Rob Portman is campaigning against heroin in Ohio. Kelly Ayotte is running against absenteeism in New Hampshire. And Mark Kirk is telling Illinois that its hardworking families and heroic vets inspired him to fully recover from his stroke.
Recent ads from these three vulnerable Republican senators are as provincial as they are non-ideological — qualities that reflect a broader GOP strategy to insulate down-ballot candidates from Donald Trump’s extreme unfavorability numbers. Party officials have instructed Republican senators to keep their races focused on local issues by campaigning “as though they are running for sheriff,” the Washington Post reports.
For Portman, the heroin epidemic is an issue ideally suited to the sheriff strategy: a genuine social crisis with special resonance in Ohio that the senator successfully co-sponsored bipartisan legislation to address.
"Working together with Democrats and Republicans, I passed legislation to help break the grip of addiction," Portman says in an ad called "Wildfire," one of three new spots championing his leadership on the opiate crisis. "By investing in prevention, treatment, and recovery, empowering law enforcement, and stopping the over-prescribing of painkillers, we can turn the tide."
Donald Trump will doubtlessly be spending significant time in Portman’s backyard this fall, as he tries to make Ohio a red state again. But the senator has expressed little enthusiasm for campaigning with the GOP nominee.
“I’m going to have my own campaign out there and do my own thing,” Portman told the Post earlier this month. “So I don’t know that that’ll happen. But if he wants to help, that’s fine.”
Kelly Ayotte — who has pledged to “support” Donald Trump while refusing to “endorse” him — struck a similar note when asked about whether she’d like to see the Donald stumping for her in the Granite State.
“I have one priority and that’s campaigning for myself,” the New Hampshire senator said.
Ayotte’s most recent ad is laser-focused on her Democratic opponent Maggie Hassan, attacking the sitting governor on the fiercely non-ideological grounds of absenteeism. Hassan and her Democratic supporters have criticized Ayotte for refusing to give President Obama’s Supreme Court nominee a hearing, scolding her on social media with the hashtag #DoYourJob. Ayotte’s new spot rebutts that critique without actually defending the merits of her position on Merrick Garland’s nomination. Instead of engaging Hassan in a debate on a matter of national concern, Ayotte harangues her for neglecting her local responsibilities.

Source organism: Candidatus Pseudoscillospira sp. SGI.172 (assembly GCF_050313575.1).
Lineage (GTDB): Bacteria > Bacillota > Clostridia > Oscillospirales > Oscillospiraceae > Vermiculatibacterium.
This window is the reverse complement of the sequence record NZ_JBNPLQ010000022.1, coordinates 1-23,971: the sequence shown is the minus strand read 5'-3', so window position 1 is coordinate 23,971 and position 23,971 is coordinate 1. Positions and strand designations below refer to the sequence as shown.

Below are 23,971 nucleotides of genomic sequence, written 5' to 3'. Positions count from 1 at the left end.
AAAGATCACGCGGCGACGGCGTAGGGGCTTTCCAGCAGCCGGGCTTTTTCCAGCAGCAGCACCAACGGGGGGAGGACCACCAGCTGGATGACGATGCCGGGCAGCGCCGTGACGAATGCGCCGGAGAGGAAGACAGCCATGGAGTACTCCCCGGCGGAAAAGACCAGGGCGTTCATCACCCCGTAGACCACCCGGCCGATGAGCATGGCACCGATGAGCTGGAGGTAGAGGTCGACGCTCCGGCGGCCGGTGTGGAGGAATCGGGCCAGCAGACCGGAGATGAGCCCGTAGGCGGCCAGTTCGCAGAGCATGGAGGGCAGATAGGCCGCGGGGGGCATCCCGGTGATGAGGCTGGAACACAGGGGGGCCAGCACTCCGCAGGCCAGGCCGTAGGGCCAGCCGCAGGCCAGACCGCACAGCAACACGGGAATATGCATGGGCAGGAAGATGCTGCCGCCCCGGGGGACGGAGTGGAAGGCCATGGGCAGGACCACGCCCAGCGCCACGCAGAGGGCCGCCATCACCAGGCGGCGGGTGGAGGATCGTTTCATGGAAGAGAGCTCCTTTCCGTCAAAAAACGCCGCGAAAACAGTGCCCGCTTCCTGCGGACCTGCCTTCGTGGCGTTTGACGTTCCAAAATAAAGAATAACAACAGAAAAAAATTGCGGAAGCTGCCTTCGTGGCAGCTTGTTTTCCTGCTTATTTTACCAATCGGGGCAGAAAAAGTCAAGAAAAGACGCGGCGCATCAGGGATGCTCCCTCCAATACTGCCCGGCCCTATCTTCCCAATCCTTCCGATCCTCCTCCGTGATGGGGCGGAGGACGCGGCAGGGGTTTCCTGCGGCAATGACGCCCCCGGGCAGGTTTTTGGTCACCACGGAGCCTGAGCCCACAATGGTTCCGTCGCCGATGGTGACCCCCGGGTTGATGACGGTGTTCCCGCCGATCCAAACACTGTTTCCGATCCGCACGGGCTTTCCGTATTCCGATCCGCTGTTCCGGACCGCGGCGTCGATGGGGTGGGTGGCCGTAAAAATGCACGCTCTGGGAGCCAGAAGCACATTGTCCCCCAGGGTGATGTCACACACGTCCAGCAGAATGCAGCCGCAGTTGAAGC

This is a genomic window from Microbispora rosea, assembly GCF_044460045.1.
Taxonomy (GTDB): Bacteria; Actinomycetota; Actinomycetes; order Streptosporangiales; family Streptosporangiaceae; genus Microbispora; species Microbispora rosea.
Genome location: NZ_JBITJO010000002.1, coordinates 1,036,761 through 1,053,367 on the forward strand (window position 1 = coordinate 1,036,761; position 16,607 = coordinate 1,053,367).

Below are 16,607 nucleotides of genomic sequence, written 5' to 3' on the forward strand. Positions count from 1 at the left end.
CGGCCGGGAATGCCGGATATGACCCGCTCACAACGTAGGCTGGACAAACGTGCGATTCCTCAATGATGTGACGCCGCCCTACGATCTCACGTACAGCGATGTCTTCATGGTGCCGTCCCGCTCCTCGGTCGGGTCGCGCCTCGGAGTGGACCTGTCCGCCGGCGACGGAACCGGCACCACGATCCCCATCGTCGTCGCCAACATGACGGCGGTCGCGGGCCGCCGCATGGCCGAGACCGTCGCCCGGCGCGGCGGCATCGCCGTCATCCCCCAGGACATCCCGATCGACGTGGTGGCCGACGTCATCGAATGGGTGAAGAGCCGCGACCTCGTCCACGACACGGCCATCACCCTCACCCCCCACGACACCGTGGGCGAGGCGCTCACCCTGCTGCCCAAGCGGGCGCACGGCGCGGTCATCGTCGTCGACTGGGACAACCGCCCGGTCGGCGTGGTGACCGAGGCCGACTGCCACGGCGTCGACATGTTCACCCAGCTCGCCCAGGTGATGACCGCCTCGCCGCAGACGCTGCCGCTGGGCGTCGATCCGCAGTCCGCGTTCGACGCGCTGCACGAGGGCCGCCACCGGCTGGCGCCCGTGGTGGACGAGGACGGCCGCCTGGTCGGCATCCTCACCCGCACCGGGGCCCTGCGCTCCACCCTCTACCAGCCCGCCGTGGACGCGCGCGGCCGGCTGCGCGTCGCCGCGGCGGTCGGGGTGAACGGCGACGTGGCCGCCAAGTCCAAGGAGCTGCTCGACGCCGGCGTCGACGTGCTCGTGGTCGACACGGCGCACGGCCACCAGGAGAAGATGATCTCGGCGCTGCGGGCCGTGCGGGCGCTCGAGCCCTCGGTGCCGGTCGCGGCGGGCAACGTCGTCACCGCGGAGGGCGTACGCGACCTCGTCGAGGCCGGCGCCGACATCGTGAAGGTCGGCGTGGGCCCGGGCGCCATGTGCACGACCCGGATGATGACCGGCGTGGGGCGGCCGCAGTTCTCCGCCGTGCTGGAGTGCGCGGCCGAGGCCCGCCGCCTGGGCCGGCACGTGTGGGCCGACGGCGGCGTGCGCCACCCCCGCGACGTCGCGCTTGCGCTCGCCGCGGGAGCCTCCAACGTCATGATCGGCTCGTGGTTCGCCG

The response from Team Hassan reflects her campaign’s diametrically divergent strategy: While Ayotte tries to keep the race focused on the local and nonpartisan, Hassan just wants to talk about Donald Trump and the Senate’s Supreme Court blockade.
“Kelly Ayotte’s hypocritical and misleading attacks won’t fool Granite Staters,” Hassan spokesperson Aaron Jacobs told WMUR. “[She’s] taking on increasing criticism for her support for Donald Trump and her refusal to do her job by obstructing the Supreme Court confirmation process.”
Mark Kirk’s new ad is the most rigorously apolitical in the litter. The vulnerable Illinois Republican uses his 60-second spot to tell the story of his struggle to regain the full use of his legs after a stroke he suffered in 2012. Shots of Kirk undergoing physical therapy culminate in footage of him mounting the Capitol steps for the first time since his calamity — and being embraced at the top by a bipartisan contingent of his colleagues. To the extent that political issues enter the frame, they are kept meticulously vague.
“As I learned to walk and climb again, I thought of Illinois families struggling to get by. I thought of our veterans,” Kirk says. “I climbed the steps for everyone facing their own challenges.”
Mark Kirk: pro struggling families, anti your personal challenges. This is markedly less red-blooded stuff than Kirk’s December ad assailing his opponent, Congresswoman Tammy Duckworth, for being soft on Syrian war orphans.
Still, the turn toward non-ideological innocuousness isn’t universal. Pennsylvania senator Pat Toomey has taken the sheriff strategy more literally than his colleagues — and embraced strains of Trump’s law-and-order ethos in the process.
“When rioters destroyed American cities, Pat Toomey stood strong with police,” a voice-over assures the Keystone State cops in an ad released in late March.
Toomey has called it outrageous for his Democratic opponent Katie McGinty to tie him to Donald Trump. But he’s also shown no qualms about nationalizing their race.
“She can do whatever she’s going to feel she needs to do,” Toomey told Philadelphia radio host Dom Giordano in late April. “But the fact is, she is in lockstep with [Democratic front-runner] Hillary Clinton. She actually agrees with Hillary Clinton and the most liberal wing of the Democrats on everything.”
Still, Toomey paired his anti-rioters spot with an ad touting the bravery of his heterodox position on gun control. This two-step — one message geared toward base turnout, one toward reassuring the fickle middle — is a gambit that Toomey’s colleagues will likely emulate in the coming months. There’s more than one way to run for sheriff.